Cycle Couture is the type of bike shop that could only open in a city that's at least somewhat cycling friendly. Even if our bike lane infrastructure isn't where it could or should be, one finds more and more riders on Toronto streets than ever before. Part of the reason for this gradual increase is that more and more people have taken up what might be called utility cycling. This type of riding isn't so much about cultivating a hobby as it is about utilizing an efficient, cheap, and environmentally friendly mode of transportation to get from point A to B.
With the increase in these types of riders, bike stores around Toronto have started to carry a greater number of European and European-inspired bikes that are designed for comfort and stylishness. Places like Urbane Cyclist and Curbside Cycle have been in this game for years, but College and Dovercourt's Cycle Couture takes the trend to the next level by restricting its focus solely to these types of bikes. In other words, you're not going to find performance bikes here, but the minimalist showroom is dotted with some of the prettiest and most functional utility bikes out there.
In keeping with the boutique concept hinted at in the shop's name, the brand selection is deliberately limited. Owner Jeff Scullion and manager Adam Freeman have put significant thought into what they carry, and don't want to dilute the store with anything other than what they think are the best bikes for their purpose. On offer at Cycle Couture are a selection of Velobris, Public, Herskind + Herskind and Swobo bikes. Most of these qualify as Euro-type cruisers that are easy on the back and on one's clothes, but the Swobo's are a bit speedier as far as urban bikes go.
Prices range from $800-$2000+, depending on which brand and model you're looking at, but all of the bikes I saw had solid chromoly frames and impressive components. Even the Public bikes, which occupy the bottom of the price range, will take some serious commuter abuse. $800+ may seem like a lot to pay for utility bike, but the idea with these is that they'll stand up to Toronto's weather and the test of time.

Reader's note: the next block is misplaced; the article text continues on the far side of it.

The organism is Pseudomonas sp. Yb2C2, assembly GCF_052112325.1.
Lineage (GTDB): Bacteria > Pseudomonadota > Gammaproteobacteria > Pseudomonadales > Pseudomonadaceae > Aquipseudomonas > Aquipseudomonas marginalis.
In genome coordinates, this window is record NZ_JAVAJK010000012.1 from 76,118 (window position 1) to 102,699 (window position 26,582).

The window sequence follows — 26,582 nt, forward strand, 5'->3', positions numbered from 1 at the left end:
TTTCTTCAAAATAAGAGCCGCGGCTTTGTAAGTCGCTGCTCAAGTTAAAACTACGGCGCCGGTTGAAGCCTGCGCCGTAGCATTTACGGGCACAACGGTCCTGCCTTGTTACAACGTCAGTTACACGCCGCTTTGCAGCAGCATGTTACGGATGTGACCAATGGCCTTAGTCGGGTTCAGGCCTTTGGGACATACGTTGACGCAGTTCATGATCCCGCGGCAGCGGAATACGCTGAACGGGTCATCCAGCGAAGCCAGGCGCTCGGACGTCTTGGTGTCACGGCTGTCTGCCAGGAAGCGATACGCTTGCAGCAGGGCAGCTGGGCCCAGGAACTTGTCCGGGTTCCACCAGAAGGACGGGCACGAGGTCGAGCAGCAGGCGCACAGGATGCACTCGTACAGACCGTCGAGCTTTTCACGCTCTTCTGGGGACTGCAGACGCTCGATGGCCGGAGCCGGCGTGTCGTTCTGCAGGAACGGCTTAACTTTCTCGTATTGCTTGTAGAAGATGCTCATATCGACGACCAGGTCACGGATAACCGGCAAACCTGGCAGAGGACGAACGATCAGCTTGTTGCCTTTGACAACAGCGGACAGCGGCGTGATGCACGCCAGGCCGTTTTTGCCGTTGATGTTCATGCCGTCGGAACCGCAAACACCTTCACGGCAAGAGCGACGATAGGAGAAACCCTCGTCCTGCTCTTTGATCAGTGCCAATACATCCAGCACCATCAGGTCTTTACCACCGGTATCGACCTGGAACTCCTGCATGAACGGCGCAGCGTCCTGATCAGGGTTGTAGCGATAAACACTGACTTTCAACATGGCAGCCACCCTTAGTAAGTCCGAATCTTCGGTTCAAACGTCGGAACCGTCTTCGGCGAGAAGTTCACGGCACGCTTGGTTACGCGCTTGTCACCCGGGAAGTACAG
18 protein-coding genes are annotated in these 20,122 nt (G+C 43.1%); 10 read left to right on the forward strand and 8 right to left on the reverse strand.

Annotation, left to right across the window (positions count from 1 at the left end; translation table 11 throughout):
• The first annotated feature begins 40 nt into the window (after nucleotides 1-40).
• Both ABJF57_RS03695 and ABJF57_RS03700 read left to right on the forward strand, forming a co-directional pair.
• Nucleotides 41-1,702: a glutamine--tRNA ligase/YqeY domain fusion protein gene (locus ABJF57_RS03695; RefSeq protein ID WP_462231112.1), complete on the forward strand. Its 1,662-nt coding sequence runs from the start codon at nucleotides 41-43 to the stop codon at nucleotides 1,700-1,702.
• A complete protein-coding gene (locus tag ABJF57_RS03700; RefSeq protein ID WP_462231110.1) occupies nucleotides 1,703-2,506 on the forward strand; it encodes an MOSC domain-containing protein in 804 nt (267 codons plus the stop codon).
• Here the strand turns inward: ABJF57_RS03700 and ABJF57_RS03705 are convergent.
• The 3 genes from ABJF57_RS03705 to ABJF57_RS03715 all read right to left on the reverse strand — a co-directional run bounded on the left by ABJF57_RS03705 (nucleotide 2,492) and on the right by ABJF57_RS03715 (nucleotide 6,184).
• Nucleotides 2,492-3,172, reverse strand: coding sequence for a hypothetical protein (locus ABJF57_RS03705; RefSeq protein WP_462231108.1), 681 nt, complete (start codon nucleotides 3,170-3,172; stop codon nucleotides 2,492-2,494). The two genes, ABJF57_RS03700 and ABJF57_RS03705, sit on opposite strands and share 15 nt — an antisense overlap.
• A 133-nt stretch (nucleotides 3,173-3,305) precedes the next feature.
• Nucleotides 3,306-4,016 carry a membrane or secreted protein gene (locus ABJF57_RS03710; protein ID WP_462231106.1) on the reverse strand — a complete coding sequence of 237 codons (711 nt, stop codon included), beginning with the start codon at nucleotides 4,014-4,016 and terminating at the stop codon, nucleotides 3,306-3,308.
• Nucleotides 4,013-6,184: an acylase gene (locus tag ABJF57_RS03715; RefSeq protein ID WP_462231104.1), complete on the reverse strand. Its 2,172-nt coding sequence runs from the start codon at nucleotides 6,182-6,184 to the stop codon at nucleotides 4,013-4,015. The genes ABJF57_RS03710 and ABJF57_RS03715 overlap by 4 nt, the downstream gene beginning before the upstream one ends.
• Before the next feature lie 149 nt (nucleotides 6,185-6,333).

Along with the narrow brand focus, Scullion hopes that top-notch service will set Cycle Couture apart from the increasingly dense Toronto bike market. If my visit is any indication, they're off to a good start. Not only are the tune-ups reasonably priced at $35, but Freeman is a former mountain bike racer and bike expert, who's friendly demeanor and laid back attitude make him super easy to talk to about the store's products but also cycling culture in general. There's no pressure sales action going on here, just informed and enthusiastic cycling talk.
The accessories section is currently pretty small, but as with the bikes, it's composed of stylish items/brands that are new or hard to find in Toronto. I particularly liked the Toronto-made YNOT bags and the super fashionable helmet selection. Clothing options are sparse right now, but from what Freeman tells me, the plan is to build this up later this season and through the winter. To some extent that seems like a natural step, given how difficult it is to find non-goofy looking cycling wear in Toronto. I might not need any more bikes (I own three), but I'll still be paying regular visits to Cycle Couture to scope out accessories and chat it up with the guys.
Who the store caters to: urban riders, commuters, anyone who doesn't want to look like a dork while riding a bike
Bike price range: $800-$2000+ (sweet spot $1200)
Service capabilities: Full service shop, but geared to commuter bikes rather than performance machines
The tune-up: For $35 you get adjustment of the gears and brakes, tightening of key areas, and a safety check